What are floaters?

Floaters are small clumps of cells, pigment, and or gel matrix which “float” inside the central cavity of the eye that is filled with a gel-like substance called the vitreous humor. Floaters may appear as small specks or clouds moving in front of your vision. They are especially apparent when looking at a plain white background, or looking at a brightly illuminated sky. Floaters often appear as if they are floating in front of the eye, and sometimes imitate a swarm of small insects. In actuality they “float” entirely inside the eye, and typically move when you attempt to look at them. Floaters are usually quite small, and what you actually see are the shadows cast upon the retina and nerve fiber layer. Floaters that you have noticed or been aware of for some time are typically benign; however, a “shower” of new floaters may indicate there has been a new retinal tear, a new vitreous hemorrhage, a posterior vitreous detachment, or that there is inflammation in the eye (uveitis). A “shower” of new floaters is a problem that requires prompt attention and you should see your eye doctor immediately.

What is the treatment of floaters?

Typical floaters are not usually treated. If the floaters have been caused by a posterior vitreous detachment without a retinal tear, the floaters will typically “settle” out of the line of vision over several weeks to months. Severe floaters caused by a vitreous hemorrhage that do not clear after several months and prevents useful vision can be removed surgically by a pars plana vitrectomy.

What are flashes?

Flashes are the experience of brief sensations that appear to be bright lights at the edge of vision. Flashes are usually noticed all the way to one side and are more prominent in the dark or when going from a well-lighted area to a darker area. Usually the flashes have no specific shape, but can sometimes have the appearance of lightning bolts. The experience of flashing lights, especially in conjunction with new floaters, can be an indication of a posterior vitreous detachment, retinal tear, or a retinal detachment. The flashing lights represent the release of an electrical signal from the nerve tissue of the retina when there is pulling on the retina from a vitreous gel that is separating from the retina. If the pulling is especially strong, or at the site of a weakness in the retinal tissue, a retinal tear may occur. Any experience of new flashes should be reported to your ophthalmologist and a prompt dilated exam of the retina will usually be performed.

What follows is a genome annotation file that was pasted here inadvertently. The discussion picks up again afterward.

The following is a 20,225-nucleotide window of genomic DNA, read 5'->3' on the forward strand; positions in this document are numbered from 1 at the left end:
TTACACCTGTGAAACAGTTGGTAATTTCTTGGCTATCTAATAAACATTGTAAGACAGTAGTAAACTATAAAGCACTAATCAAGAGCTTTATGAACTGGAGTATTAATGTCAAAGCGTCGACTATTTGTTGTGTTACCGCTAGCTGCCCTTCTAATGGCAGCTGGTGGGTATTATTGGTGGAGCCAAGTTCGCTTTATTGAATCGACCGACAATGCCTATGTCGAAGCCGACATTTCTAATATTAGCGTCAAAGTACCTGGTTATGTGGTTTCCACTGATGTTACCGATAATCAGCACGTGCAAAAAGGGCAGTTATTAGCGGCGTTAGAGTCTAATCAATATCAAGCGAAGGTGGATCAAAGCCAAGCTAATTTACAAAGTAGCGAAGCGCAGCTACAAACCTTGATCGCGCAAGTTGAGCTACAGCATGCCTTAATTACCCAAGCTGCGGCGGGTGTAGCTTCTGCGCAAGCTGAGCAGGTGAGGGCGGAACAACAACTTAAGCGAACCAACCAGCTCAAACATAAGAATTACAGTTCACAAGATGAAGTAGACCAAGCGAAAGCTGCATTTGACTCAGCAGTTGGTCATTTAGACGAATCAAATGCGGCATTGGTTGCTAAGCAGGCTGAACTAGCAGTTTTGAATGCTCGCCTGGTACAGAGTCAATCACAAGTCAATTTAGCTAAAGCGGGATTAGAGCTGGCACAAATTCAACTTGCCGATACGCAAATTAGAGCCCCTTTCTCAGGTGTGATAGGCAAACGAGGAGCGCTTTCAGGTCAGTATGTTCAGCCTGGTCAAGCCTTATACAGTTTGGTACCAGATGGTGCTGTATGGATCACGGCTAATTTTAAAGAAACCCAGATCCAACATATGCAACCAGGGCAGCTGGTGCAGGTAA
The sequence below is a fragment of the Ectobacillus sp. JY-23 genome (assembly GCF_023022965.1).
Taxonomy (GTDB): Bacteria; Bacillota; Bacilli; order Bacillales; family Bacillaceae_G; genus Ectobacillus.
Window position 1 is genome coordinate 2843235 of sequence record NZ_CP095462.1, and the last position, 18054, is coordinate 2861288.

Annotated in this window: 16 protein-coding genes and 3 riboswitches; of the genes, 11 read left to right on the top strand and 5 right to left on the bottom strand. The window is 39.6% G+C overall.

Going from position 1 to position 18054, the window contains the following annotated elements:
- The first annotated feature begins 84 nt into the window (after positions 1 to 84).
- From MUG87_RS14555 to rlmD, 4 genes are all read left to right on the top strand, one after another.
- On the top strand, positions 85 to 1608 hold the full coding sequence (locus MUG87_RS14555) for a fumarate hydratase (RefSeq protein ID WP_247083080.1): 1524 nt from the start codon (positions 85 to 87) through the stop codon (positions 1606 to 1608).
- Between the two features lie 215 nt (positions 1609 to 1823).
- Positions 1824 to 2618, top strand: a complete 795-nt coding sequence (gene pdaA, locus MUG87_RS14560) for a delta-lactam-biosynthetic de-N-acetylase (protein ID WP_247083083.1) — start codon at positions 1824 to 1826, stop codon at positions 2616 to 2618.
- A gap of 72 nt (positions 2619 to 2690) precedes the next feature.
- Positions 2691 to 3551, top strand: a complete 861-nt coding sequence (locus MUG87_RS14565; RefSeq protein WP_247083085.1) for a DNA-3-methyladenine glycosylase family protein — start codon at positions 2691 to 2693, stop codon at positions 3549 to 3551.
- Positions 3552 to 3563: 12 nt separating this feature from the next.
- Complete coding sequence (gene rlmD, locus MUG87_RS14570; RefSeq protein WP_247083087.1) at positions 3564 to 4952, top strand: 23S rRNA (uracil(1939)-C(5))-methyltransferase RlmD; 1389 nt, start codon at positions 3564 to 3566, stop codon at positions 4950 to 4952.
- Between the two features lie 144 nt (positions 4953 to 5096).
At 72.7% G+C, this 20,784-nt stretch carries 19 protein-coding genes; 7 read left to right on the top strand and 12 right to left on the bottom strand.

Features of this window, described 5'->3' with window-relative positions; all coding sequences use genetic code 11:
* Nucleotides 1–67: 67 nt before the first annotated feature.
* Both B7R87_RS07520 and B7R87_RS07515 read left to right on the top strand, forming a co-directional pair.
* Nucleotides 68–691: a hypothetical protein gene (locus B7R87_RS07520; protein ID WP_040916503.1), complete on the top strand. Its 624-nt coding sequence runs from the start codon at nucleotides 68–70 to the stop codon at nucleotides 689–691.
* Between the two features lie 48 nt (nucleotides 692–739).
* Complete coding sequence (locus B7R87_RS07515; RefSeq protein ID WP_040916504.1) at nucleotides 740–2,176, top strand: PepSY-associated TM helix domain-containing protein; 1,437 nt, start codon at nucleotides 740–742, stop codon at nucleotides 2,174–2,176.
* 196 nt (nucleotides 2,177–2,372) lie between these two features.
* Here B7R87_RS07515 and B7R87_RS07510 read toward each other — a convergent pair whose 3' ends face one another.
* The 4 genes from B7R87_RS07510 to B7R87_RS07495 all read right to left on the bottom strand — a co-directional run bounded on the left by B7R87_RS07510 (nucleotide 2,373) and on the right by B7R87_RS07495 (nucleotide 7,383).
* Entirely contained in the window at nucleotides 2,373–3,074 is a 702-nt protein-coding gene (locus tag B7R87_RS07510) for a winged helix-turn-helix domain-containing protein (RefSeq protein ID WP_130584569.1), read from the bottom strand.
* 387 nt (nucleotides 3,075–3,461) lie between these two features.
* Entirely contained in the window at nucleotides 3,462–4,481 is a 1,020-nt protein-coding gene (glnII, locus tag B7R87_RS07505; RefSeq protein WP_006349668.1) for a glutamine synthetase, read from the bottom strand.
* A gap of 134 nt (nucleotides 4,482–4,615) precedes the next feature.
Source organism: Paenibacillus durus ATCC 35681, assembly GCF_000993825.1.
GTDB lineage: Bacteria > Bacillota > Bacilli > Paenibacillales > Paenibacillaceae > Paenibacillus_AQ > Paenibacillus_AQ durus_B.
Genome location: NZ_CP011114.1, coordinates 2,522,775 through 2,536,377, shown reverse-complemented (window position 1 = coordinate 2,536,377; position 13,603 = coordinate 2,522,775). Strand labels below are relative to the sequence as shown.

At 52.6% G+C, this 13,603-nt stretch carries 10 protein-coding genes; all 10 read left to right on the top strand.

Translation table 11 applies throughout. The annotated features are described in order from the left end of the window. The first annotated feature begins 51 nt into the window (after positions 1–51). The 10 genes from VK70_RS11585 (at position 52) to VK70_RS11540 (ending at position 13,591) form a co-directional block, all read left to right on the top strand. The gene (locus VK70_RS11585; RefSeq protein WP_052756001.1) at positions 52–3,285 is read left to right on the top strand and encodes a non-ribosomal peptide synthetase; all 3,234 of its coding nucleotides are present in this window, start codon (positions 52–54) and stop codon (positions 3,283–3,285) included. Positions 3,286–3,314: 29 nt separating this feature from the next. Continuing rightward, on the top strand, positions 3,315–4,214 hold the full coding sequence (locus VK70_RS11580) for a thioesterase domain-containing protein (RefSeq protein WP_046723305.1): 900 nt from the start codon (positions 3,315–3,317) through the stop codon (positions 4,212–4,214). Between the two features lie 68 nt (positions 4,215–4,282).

Some flashing light phenomena involve the experience of a very distinct; often multicolored or fiery jagged line of light with or without an adjacent black spot in the vision. Such “fortification scotomas” may start in the center of vision and then spread to the side, or start at the side in the first place. Often, if you carefully close one eye and then the other, you will notice that the flashes are actually going on in both eyes, but are just more prominent in one or the other. This type of flashing light typically lasts from 5 to 30 minutes, and may or may not be followed by a bad headache. These flashing lights are different from the flashing lights from tugging on the retina described above, and represent the eye portion of a migraine (with or without a migraine headache). This type of flashing lights are usually not serious, but if it is the first time you are experiencing them, or you have any doubts, an ophthalmologist should be contacted.

How are flashes treated?

When a patient is experiencing new flashes, a dilated exam of the eye with a careful assessment of the far peripheral edge of the retina is indicated. It is at the very edge of the retina, which is thinner than the more central part of the retina, where most retinal tears occur. Often a device called a scleral depressor is used to gently indent the side of the eyeball in order to bring the peripheral edge of the retina into better view. If no retinal tear or retinal detachment is found, then no treatment is usually indicated. However, after the initial exam, careful observation of the world around you with one eye at a time, is helpful to screen yourself for new symptoms such as increased floaters, new or increased flashes or flash intensity, or a shadow. If any of these additional symptoms occur, you need to return to your ophthalmologist for a repeat dilated exam, immediately.

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